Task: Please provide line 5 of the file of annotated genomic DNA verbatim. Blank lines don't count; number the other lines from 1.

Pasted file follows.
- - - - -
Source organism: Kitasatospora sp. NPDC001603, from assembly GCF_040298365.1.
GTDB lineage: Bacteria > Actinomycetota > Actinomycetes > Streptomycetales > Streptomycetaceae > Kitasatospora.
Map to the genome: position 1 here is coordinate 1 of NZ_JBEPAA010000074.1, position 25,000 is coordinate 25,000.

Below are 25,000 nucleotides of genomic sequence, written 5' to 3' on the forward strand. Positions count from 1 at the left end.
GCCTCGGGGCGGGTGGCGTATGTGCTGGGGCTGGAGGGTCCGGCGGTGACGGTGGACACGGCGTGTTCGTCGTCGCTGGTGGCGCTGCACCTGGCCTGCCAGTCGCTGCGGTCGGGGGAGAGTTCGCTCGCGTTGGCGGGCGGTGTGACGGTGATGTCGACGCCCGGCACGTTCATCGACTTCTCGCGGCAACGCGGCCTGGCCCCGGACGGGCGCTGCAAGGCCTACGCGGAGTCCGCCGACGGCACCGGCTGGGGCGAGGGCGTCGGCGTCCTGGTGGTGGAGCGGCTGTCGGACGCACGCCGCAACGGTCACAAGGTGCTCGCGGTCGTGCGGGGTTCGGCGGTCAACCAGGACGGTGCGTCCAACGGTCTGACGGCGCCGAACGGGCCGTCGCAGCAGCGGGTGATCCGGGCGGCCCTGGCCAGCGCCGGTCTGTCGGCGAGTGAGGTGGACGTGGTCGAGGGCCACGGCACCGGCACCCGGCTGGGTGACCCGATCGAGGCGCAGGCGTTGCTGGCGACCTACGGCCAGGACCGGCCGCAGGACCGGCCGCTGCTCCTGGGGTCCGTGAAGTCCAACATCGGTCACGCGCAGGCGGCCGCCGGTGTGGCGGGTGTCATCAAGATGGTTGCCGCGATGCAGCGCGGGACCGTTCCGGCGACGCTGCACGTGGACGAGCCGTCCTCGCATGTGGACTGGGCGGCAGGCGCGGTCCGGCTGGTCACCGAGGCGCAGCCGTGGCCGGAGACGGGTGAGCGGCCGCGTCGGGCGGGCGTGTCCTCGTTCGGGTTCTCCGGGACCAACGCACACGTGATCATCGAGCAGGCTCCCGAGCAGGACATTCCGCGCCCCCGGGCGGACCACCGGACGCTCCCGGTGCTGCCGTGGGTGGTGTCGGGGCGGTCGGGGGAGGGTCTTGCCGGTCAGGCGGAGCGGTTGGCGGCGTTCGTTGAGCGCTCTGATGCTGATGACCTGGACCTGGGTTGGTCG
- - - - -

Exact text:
GCCTCGGGGCGGGTGGCGTATGTGCTGGGGCTGGAGGGTCCGGCGGTGACGGTGGACACGGCGTGTTCGTCGTCGCTGGTGGCGCTGCACCTGGCCTGCCAGTCGCTGCGGTCGGGGGAGAGTTCGCTCGCGTTGGCGGGCGGTGTGACGGTGATGTCGACGCCCGGCACGTTCATCGACTTCTCGCGGCAACGCGGCCTGGCCCCGGACGGGCGCTGCAAGGCCTACGCGGAGTCCGCCGACGGCACCGGCTGGGGCGAGGGCGTCGGCGTCCTGGTGGTGGAGCGGCTGTCGGACGCACGCCGCAACGGTCACAAGGTGCTCGCGGTCGTGCGGGGTTCGGCGGTCAACCAGGACGGTGCGTCCAACGGTCTGACGGCGCCGAACGGGCCGTCGCAGCAGCGGGTGATCCGGGCGGCCCTGGCCAGCGCCGGTCTGTCGGCGAGTGAGGTGGACGTGGTCGAGGGCCACGGCACCGGCACCCGGCTGGGTGACCCGATCGAGGCGCAGGCGTTGCTGGCGACCTACGGCCAGGACCGGCCGCAGGACCGGCCGCTGCTCCTGGGGTCCGTGAAGTCCAACATCGGTCACGCGCAGGCGGCCGCCGGTGTGGCGGGTGTCATCAAGATGGTTGCCGCGATGCAGCGCGGGACCGTTCCGGCGACGCTGCACGTGGACGAGCCGTCCTCGCATGTGGACTGGGCGGCAGGCGCGGTCCGGCTGGTCACCGAGGCGCAGCCGTGGCCGGAGACGGGTGAGCGGCCGCGTCGGGCGGGCGTGTCCTCGTTCGGGTTCTCCGGGACCAACGCACACGTGATCATCGAGCAGGCTCCCGAGCAGGACATTCCGCGCCCCCGGGCGGACCACCGGACGCTCCCGGTGCTGCCGTGGGTGGTGTCGGGGCGGTCGGGGGAGGGTCTTGCCGGTCAGGCGGAGCGGTTGGCGGCGTTCGTTGAGCGCTCTGATGCTGATGACCTGGACCTGGGTTGGTCG